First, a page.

In a Kwong village in southern Chad,
a child’s life begins with dirty water. By tradition, a mother will squeeze out all the colostrum from her breasts, withholding the nutrient-rich food from her child. The village women have been taught that, because it’s colored, the colostrum is not milk and should not be given to babies. As a result, babies are almost always given non-treated, non-boiled, contaminated water as their only nourishment during the first few days of life.
Scenes like this prompted TEAM missionaries Mark and Diane Vanderkooi, who primarily work in Bible translation among the Kwong people, to realize that there are great needs among the tribe, especially when it comes to the health and welfare of the children. If there were to be future generations of Kwong Christians, then Kwong children would need special attention.
“They don’t have anyone else that they look up to for guidance.”
The Vanderkoois observed, for example, that the first 15 months of a baby’s life are spent strapped to someone’s back. Once the child can walk, it is effectively turned loose. Little boys walk the dusty village streets in packs, often playing with fire and knives and slingshots. Little girls roam with their infant siblings strapped to their backs while their mothers gather firewood in the bush. The Vanderkoois figure that, from the age of about three, the biggest influence in a Kwong child’s life is his or her peers. “And that continues throughout their life,” Diane says. “They don’t have anyone else that they look up to for guidance.”
This is the stark reality of life in Chageen, where the Vanderkoois have served in Chad since 1991. However, after working with adults for years, they began feeling like there was a black hole in the middle of their ministry. “It was going to suck everything else that we were doing right into it, and the black hole was that the gospel wasn’t being transmitted to the next generation,” Mark says. “To this day, there is little or no intentionality on the part of the national church to teach their children, to raise them up in the fear of the Lord, and to transmit the gospel to the next generation to carry it on.”
The Vanderkooi’s goal has always been to give the young Kwong church the spiritual depth, godly traditions and numerical weight to enable it to endure for generations to come. But in order to do that, the couple realized that children needed to be an integral part of their work. As they soon found out, this would entail more than just teaching Sunday school. It would mean addressing the very foundations of Kwong culture.
“We don’t have children of our own, so in some respects these kids are becoming our children, our heritage.”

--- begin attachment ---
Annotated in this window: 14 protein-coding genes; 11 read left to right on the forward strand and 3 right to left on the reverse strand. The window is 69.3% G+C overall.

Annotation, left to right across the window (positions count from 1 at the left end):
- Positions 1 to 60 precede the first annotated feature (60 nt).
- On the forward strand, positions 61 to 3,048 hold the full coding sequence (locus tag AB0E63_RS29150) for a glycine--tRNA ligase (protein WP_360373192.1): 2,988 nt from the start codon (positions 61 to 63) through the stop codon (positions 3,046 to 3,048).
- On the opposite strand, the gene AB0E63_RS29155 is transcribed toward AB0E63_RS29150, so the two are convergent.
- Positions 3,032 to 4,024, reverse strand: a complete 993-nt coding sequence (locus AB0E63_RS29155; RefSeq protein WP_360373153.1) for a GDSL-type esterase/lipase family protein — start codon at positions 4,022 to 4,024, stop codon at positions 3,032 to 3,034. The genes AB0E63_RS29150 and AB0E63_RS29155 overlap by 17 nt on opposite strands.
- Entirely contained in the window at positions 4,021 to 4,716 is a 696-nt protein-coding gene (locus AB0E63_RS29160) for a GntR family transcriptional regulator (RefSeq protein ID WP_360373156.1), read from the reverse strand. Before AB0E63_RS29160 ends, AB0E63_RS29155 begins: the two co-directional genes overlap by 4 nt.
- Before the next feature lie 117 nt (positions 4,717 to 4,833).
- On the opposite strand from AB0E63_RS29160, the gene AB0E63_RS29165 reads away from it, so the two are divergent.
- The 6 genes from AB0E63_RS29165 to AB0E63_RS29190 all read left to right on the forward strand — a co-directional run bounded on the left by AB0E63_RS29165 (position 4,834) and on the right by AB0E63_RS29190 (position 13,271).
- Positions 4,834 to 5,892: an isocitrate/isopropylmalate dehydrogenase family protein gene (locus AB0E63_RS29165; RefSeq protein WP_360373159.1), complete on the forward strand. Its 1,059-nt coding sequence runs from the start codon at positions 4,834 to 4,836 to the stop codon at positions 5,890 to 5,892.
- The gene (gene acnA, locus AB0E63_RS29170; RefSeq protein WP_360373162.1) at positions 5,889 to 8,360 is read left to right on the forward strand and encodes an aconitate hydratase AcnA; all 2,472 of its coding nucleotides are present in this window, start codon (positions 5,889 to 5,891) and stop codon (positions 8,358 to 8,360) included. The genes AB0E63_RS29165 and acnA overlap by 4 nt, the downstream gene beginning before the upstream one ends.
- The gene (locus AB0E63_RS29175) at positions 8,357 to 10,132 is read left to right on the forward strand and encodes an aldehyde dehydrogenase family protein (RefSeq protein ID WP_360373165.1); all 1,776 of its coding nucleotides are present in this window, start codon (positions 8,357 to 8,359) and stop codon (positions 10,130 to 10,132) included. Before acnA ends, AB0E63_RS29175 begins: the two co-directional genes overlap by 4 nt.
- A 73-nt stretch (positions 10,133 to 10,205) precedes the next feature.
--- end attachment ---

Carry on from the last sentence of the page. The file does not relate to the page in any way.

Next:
Although the Vanderkoois were already stretched for time working in other ministries, when they saw a need to reach out to the children, they started a weekly club for girls. “I would take time to sit down with the girls, do fun things with them and teach them,” Diane says. “Then, the boys got jealous, and Mark began leading a boy’s club too.” Both clubs were effective and well-attended — but also overwhelming for two people who admit lacking a natural affinity for children’s ministry.
“We began to recognize our own limitations,” Diane says. With other ministries demanding time and energy, the kids clubs began to fall to the wayside. But groups of children have continued making their way to the Vanderkooi’s home almost every day. Otherwise overlooked or ignored, the boys and girls gather at the one place they know they will receive attention. “They come in our front gate and just sit down on a log and wait for us to come along," Mark says. “It isn’t uncommon to have 50 kids in front of our home, playing games and reading books.”
The couple dreams of bringing other missionaries into the village to work with the children. “We would love to see a couple come who will learn the language and work with the little, itty, bitty ones, starting from three-years-old and then keep working with them until they are 18 — straight through with the same group,” Mark says. In the meantime, they reach out to the children through unscheduled daily interactions and Sunday school with a village chief named Jonas.
Jonas, who also serves as an elder in the local church, is an engaging storyteller. In 2006, Mark began recording stories from the Old Testament in the Kwong language for Jonas to share with the children. “Most of the adults in the Kwong church, including Jonas, do not know these stories of Israel. So I prepare a story, and make a recording of it since reading is difficult for him. Jonas comes over to our house on Saturday afternoon and we listen to the recording several times and talk about it,” he says. Then, on Sunday morning, children gather together to hear Jonas share. “By this time, Jonas has internalized the story quite well and the kids are spellbound by his rendering of the Bible story. Once Jonas is finished, I ask the kids questions about what they heard, and sometimes one or more of them will retell a huge section of the story in every detail.”
The Vanderkoois delight in seeing the children learn Christian doctrine through Bible stories. “The kids are seeing Christian faith as being rooted in real history of real people who lived very much like you and me,” Diane says. And while working with kids doesn’t come naturally for the couple, they are allowing God to stretch them.
“We don’t have children of our own, so in some respects these kids are becoming our children, our heritage,” Mark says. “We hope that these kids, having grown up being discipled and paid attention to, will take what they’ve learned and follow the same model when they grow up.”